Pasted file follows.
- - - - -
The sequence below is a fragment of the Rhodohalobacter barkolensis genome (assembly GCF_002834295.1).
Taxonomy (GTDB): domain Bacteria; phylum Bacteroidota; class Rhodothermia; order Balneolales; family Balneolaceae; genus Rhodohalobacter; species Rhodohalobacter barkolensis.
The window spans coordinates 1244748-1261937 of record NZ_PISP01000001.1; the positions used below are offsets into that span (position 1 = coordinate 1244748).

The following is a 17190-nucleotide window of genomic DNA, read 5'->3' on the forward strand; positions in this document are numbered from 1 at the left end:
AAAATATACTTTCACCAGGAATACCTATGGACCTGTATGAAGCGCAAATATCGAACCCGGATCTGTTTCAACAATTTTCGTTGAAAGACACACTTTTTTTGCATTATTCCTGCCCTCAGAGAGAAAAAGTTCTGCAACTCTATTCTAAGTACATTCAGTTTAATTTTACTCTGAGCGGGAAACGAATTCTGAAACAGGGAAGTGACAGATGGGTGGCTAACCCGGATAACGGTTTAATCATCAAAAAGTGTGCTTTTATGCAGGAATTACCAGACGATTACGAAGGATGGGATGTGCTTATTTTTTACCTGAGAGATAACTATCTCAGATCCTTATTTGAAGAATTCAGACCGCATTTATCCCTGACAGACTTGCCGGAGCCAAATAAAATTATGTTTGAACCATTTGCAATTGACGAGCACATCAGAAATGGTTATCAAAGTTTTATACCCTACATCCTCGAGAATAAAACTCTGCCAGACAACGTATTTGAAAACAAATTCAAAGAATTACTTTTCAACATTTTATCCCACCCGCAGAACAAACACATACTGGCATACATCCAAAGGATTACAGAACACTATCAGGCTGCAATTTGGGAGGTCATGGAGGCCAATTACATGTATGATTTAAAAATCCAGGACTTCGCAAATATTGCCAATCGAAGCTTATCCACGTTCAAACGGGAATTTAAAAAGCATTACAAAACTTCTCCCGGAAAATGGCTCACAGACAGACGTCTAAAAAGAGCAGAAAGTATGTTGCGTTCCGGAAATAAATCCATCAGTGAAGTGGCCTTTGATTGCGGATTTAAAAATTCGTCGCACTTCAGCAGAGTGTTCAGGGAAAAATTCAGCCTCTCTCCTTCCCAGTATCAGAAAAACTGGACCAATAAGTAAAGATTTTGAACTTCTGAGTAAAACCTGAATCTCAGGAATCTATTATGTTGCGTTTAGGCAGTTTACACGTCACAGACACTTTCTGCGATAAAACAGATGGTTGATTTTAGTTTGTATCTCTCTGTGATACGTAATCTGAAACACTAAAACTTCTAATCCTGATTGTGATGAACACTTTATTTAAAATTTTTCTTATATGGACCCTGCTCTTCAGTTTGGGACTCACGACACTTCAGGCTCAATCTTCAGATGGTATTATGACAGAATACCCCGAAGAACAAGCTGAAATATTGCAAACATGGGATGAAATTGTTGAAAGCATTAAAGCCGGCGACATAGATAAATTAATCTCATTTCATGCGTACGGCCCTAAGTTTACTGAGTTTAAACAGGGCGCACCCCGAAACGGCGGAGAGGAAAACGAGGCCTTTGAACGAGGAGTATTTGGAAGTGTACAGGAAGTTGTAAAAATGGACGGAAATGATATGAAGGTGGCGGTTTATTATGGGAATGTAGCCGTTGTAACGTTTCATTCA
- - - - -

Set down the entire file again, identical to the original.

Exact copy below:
The sequence below is a fragment of the Rhodohalobacter barkolensis genome (assembly GCF_002834295.1).
Taxonomy (GTDB): domain Bacteria; phylum Bacteroidota; class Rhodothermia; order Balneolales; family Balneolaceae; genus Rhodohalobacter; species Rhodohalobacter barkolensis.
The window spans coordinates 1244748-1261937 of record NZ_PISP01000001.1; the positions used below are offsets into that span (position 1 = coordinate 1244748).

The following is a 17190-nucleotide window of genomic DNA, read 5'->3' on the forward strand; positions in this document are numbered from 1 at the left end:
AAAATATACTTTCACCAGGAATACCTATGGACCTGTATGAAGCGCAAATATCGAACCCGGATCTGTTTCAACAATTTTCGTTGAAAGACACACTTTTTTTGCATTATTCCTGCCCTCAGAGAGAAAAAGTTCTGCAACTCTATTCTAAGTACATTCAGTTTAATTTTACTCTGAGCGGGAAACGAATTCTGAAACAGGGAAGTGACAGATGGGTGGCTAACCCGGATAACGGTTTAATCATCAAAAAGTGTGCTTTTATGCAGGAATTACCAGACGATTACGAAGGATGGGATGTGCTTATTTTTTACCTGAGAGATAACTATCTCAGATCCTTATTTGAAGAATTCAGACCGCATTTATCCCTGACAGACTTGCCGGAGCCAAATAAAATTATGTTTGAACCATTTGCAATTGACGAGCACATCAGAAATGGTTATCAAAGTTTTATACCCTACATCCTCGAGAATAAAACTCTGCCAGACAACGTATTTGAAAACAAATTCAAAGAATTACTTTTCAACATTTTATCCCACCCGCAGAACAAACACATACTGGCATACATCCAAAGGATTACAGAACACTATCAGGCTGCAATTTGGGAGGTCATGGAGGCCAATTACATGTATGATTTAAAAATCCAGGACTTCGCAAATATTGCCAATCGAAGCTTATCCACGTTCAAACGGGAATTTAAAAAGCATTACAAAACTTCTCCCGGAAAATGGCTCACAGACAGACGTCTAAAAAGAGCAGAAAGTATGTTGCGTTCCGGAAATAAATCCATCAGTGAAGTGGCCTTTGATTGCGGATTTAAAAATTCGTCGCACTTCAGCAGAGTGTTCAGGGAAAAATTCAGCCTCTCTCCTTCCCAGTATCAGAAAAACTGGACCAATAAGTAAAGATTTTGAACTTCTGAGTAAAACCTGAATCTCAGGAATCTATTATGTTGCGTTTAGGCAGTTTACACGTCACAGACACTTTCTGCGATAAAACAGATGGTTGATTTTAGTTTGTATCTCTCTGTGATACGTAATCTGAAACACTAAAACTTCTAATCCTGATTGTGATGAACACTTTATTTAAAATTTTTCTTATATGGACCCTGCTCTTCAGTTTGGGACTCACGACACTTCAGGCTCAATCTTCAGATGGTATTATGACAGAATACCCCGAAGAACAAGCTGAAATATTGCAAACATGGGATGAAATTGTTGAAAGCATTAAAGCCGGCGACATAGATAAATTAATCTCATTTCATGCGTACGGCCCTAAGTTTACTGAGTTTAAACAGGGCGCACCCCGAAACGGCGGAGAGGAAAACGAGGCCTTTGAACGAGGAGTATTTGGAAGTGTACAGGAAGTTGTAAAAATGGACGGAAATGATATGAAGGTGGCGGTTTATTATGGGAATGTAGCCGTTGTAACGTTTCATTCA